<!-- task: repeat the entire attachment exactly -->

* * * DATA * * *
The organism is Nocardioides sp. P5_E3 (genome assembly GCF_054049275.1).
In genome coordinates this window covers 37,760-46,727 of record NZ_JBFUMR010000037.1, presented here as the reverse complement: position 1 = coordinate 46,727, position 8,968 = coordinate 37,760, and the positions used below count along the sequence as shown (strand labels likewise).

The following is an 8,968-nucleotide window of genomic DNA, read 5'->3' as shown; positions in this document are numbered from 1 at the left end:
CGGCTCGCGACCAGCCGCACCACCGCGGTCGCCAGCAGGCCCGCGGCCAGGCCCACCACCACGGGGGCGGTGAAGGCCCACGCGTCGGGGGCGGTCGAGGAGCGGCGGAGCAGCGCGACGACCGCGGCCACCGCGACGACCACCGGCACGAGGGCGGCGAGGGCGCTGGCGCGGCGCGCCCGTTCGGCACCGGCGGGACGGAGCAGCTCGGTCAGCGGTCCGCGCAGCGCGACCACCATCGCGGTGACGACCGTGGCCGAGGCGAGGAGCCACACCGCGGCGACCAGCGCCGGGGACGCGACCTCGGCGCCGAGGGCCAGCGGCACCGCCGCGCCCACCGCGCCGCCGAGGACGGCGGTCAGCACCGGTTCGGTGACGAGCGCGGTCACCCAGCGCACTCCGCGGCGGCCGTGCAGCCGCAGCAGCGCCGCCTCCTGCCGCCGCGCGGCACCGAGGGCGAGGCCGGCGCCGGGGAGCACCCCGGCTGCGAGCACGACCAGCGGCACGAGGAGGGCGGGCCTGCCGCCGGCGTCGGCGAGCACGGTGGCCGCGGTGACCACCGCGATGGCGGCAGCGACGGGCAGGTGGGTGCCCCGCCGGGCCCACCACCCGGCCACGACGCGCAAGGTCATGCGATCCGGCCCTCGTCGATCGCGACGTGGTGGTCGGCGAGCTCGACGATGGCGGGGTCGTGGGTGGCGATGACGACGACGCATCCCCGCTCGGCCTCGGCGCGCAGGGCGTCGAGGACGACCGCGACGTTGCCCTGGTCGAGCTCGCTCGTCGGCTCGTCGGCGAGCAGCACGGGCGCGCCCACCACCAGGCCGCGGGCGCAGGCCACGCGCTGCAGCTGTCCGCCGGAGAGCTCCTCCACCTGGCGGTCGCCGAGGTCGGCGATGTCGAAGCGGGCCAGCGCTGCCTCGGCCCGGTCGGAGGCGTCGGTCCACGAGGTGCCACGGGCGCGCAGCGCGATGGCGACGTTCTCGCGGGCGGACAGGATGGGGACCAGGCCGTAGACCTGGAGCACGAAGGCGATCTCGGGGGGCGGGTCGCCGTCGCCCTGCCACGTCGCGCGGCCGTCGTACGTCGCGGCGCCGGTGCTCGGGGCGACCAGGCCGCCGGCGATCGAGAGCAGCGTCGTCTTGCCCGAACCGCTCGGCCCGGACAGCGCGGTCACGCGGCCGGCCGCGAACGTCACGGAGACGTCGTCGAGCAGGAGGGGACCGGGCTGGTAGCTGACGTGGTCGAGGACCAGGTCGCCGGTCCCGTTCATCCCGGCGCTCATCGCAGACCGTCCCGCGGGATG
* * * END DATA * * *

The organism is Nocardioides sp. P5_E3 (genome assembly GCF_054049275.1).
In genome coordinates this window covers 37,760-46,727 of record NZ_JBFUMR010000037.1, presented here as the reverse complement: position 1 = coordinate 46,727, position 8,968 = coordinate 37,760, and the positions used below count along the sequence as shown (strand labels likewise).

The following is an 8,968-nucleotide window of genomic DNA, read 5'->3' as shown; positions in this document are numbered from 1 at the left end:
CGGCTCGCGACCAGCCGCACCACCGCGGTCGCCAGCAGGCCCGCGGCCAGGCCCACCACCACGGGGGCGGTGAAGGCCCACGCGTCGGGGGCGGTCGAGGAGCGGCGGAGCAGCGCGACGACCGCGGCCACCGCGACGACCACCGGCACGAGGGCGGCGAGGGCGCTGGCGCGGCGCGCCCGTTCGGCACCGGCGGGACGGAGCAGCTCGGTCAGCGGTCCGCGCAGCGCGACCACCATCGCGGTGACGACCGTGGCCGAGGCGAGGAGCCACACCGCGGCGACCAGCGCCGGGGACGCGACCTCGGCGCCGAGGGCCAGCGGCACCGCCGCGCCCACCGCGCCGCCGAGGACGGCGGTCAGCACCGGTTCGGTGACGAGCGCGGTCACCCAGCGCACTCCGCGGCGGCCGTGCAGCCGCAGCAGCGCCGCCTCCTGCCGCCGCGCGGCACCGAGGGCGAGGCCGGCGCCGGGGAGCACCCCGGCTGCGAGCACGACCAGCGGCACGAGGAGGGCGGGCCTGCCGCCGGCGTCGGCGAGCACGGTGGCCGCGGTGACCACCGCGATGGCGGCAGCGACGGGCAGGTGGGTGCCCCGCCGGGCCCACCACCCGGCCACGACGCGCAAGGTCATGCGATCCGGCCCTCGTCGATCGCGACGTGGTGGTCGGCGAGCTCGACGATGGCGGGGTCGTGGGTGGCGATGACGACGACGCATCCCCGCTCGGCCTCGGCGCGCAGGGCGTCGAGGACGACCGCGACGTTGCCCTGGTCGAGCTCGCTCGTCGGCTCGTCGGCGAGCAGCACGGGCGCGCCCACCACCAGGCCGCGGGCGCAGGCCACGCGCTGCAGCTGTCCGCCGGAGAGCTCCTCCACCTGGCGGTCGCCGAGGTCGGCGATGTCGAAGCGGGCCAGCGCTGCCTCGGCCCGGTCGGAGGCGTCGGTCCACGAGGTGCCACGGGCGCGCAGCGCGATGGCGACGTTCTCGCGGGCGGACAGGATGGGGACCAGGCCGTAGACCTGGAGCACGAAGGCGATCTCGGGGGGCGGGTCGCCGTCGCCCTGCCACGTCGCGCGGCCGTCGTACGTCGCGGCGCCGGTGCTCGGGGCGACCAGGCCGCCGGCGATCGAGAGCAGCGTCGTCTTGCCCGAACCGCTCGGCCCGGACAGCGCGGTCACGCGGCCGGCCGCGAACGTCACGGAGACGTCGTCGAGCAGGAGGGGACCGGGCTGGTAGCTGACGTGGTCGAGGACCAGGTCGCCGGTCCCGTTCATCCCGGCGCTCATCGCAGACCGTCCCGCGGGATG